“I really don’t remember the play,” Trumbetti said. “I kinda just blacked out. It was like the coolest moment of my life. So, yeah.”

Trumbetti finished with two tackles.

Best Unit: Offense

Stepping in for an injured C.J. Prosise, freshman running back Josh Adams carried the ball 17 times for 150 yards and one touchdown to lead the running backs. His three 100-yard games (UMass, Pitt and Wake Forest) ties the most by a Notre Dame freshman since Autry Denson also had three in 1995 (Boston College, Navy and Air Force).

“It felt good, it definitely felt good,” said Adams on receiving his first career start. “Trying to contribute. Not getting too hype, tried to keep myself calm just like any other game if I was going in for C.J. It wasn’t about me, it was about the seniors. I just tried to help them make this night memorable.”

“He is a young man that runs tough, physical, between the tackles, and has size, strength and speed,” Kelly said. "He's got all those things, and he's only going to get better. It's nice to see a true freshman out there competing at that level.”

Prosise participated in warmups, but Adams knew the start was his.

“Halfway through the week I knew,” Adams said. “C.J. has been working hard trying to come back, and he’s definitely been in the weight room and on the practice field trying to come back, but when they said he wasn’t going to play I knew that me and Dexter (Williams) would have big roles in this game.”

Adams’ 553 rushing yards on the season moves him into fourth place in school history for rushing yards by a freshman.

Best Unit: Defense

Jaylon Smith and Joe Schmidt led Notre Dame in tackles with 14 and 10, respectively. But it’s the defensive line that takes best unit.

Trumbetti and Day teamed up for a game-changing play with the interception return for a touchdown. Day made four tackles, including two tackles-for-loss. Romeo Okwara got the game ball after piling up three sacks and a forced fumble.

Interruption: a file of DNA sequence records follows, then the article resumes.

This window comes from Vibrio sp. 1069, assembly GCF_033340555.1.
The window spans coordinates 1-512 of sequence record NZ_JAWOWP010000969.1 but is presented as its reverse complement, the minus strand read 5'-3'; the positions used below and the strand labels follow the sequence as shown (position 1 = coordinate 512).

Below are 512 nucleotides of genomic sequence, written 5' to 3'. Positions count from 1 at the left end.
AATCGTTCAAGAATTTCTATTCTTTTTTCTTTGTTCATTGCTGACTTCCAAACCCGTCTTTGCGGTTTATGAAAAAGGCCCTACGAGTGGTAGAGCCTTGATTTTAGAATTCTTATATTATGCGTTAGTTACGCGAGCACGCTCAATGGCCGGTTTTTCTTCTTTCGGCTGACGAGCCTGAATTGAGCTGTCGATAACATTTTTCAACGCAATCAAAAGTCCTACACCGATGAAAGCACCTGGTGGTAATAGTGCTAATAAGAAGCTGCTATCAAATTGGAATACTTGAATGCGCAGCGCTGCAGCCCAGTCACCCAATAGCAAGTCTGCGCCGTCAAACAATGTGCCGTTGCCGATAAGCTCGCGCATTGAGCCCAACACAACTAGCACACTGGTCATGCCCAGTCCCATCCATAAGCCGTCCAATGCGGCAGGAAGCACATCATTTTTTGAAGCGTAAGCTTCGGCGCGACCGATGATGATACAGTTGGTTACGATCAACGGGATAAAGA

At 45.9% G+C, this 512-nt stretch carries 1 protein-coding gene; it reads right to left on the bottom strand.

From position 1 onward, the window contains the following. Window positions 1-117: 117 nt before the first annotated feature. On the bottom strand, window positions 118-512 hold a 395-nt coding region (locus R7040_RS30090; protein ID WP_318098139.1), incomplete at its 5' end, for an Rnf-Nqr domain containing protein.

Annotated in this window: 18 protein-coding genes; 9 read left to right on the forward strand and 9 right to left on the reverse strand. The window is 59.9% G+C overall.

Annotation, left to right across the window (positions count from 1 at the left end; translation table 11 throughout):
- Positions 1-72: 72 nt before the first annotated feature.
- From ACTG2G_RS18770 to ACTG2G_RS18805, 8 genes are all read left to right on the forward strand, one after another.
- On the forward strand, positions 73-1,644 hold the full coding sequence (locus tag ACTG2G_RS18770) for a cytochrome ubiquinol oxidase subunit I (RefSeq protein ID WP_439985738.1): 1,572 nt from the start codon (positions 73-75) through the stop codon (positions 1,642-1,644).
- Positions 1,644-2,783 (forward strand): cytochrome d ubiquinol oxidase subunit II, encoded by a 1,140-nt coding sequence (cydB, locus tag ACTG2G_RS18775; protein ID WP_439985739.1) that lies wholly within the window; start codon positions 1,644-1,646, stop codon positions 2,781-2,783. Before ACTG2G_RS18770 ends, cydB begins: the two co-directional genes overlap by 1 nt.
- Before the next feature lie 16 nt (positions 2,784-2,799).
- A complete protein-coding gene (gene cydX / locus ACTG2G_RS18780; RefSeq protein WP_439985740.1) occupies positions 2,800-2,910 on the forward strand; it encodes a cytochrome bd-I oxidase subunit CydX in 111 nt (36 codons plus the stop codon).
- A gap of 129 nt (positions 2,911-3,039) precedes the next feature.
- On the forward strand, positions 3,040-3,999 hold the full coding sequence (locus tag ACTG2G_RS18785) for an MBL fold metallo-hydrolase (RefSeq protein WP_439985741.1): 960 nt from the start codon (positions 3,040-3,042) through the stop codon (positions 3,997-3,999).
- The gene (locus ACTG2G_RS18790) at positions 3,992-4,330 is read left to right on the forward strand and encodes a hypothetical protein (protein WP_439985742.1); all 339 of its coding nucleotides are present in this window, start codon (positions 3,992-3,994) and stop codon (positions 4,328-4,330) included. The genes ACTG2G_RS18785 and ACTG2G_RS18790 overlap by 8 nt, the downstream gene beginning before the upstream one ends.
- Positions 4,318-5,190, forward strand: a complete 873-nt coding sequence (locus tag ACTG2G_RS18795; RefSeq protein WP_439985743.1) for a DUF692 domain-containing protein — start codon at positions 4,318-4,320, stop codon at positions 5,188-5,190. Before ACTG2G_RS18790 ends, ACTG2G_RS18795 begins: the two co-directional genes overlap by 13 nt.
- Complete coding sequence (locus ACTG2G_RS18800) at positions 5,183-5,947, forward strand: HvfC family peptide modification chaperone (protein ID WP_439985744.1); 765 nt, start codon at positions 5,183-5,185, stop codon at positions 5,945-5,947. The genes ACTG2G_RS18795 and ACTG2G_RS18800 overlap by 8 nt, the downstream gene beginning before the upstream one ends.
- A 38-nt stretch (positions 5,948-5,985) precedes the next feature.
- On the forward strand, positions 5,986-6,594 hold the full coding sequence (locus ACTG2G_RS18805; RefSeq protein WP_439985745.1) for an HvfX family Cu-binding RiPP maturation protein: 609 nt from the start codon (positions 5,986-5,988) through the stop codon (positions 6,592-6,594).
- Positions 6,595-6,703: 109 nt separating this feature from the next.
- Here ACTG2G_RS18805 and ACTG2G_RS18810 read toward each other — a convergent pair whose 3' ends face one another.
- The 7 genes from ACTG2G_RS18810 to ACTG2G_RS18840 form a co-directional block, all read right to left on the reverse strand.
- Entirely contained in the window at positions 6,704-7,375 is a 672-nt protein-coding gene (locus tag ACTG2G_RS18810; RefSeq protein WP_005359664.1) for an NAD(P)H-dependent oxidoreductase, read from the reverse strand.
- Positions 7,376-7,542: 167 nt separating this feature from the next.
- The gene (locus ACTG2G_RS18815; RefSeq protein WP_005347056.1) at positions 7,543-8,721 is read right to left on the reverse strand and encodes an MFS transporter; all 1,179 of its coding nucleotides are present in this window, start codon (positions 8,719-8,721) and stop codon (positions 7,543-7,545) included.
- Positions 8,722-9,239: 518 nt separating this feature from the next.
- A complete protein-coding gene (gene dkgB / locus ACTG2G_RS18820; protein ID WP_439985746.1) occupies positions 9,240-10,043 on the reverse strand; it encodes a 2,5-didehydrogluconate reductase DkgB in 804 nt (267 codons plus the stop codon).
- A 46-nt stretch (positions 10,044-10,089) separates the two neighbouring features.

Day also added three hurries and Okwara, who finished with five tackles, had one as well.

Best Series: Offense

Notre Dame forced its first three-and-out of the game early in the fourth quarter, which seemed to awaken the Irish offense.

That’s when DeShone Kizer led Notre Dame down the field for a six-play, 68-yard scoring drive during which he accounted for all the yardage either through the air or on the ground, save a 15-yard Wake Forest pass interference penalty.

Kizer powered into the end zone with a five-yard run to cap the drive and put Notre Dame up 28-7.

“The one thing that DeShone does is when the moment is big he rises to it,” Kelly said. “We needed that drive in the fourth quarter. I thought he did a very, very good job of making the plays necessary in getting that 28th point on the board. I thought he did a very good job.”

Best Series: Defense

Wake Forest got on the board near the end of the third quarter to make it 21-7. Notre Dame was forced to punt on its next possession and Wake Forest was on track to manage some offensive rhythm down 14 points with an entire quarter to play.

But Notre Dame forced a three-and-out that included an incomplete pass defended by KeiVarae Russell, a Sheldon Day tackle for no gain, and a pass completed six yards short of the first down marker on third down.

Notre Dame scored a touchdown on its next possession. It was Wake Forest’s only three-and-out of the night.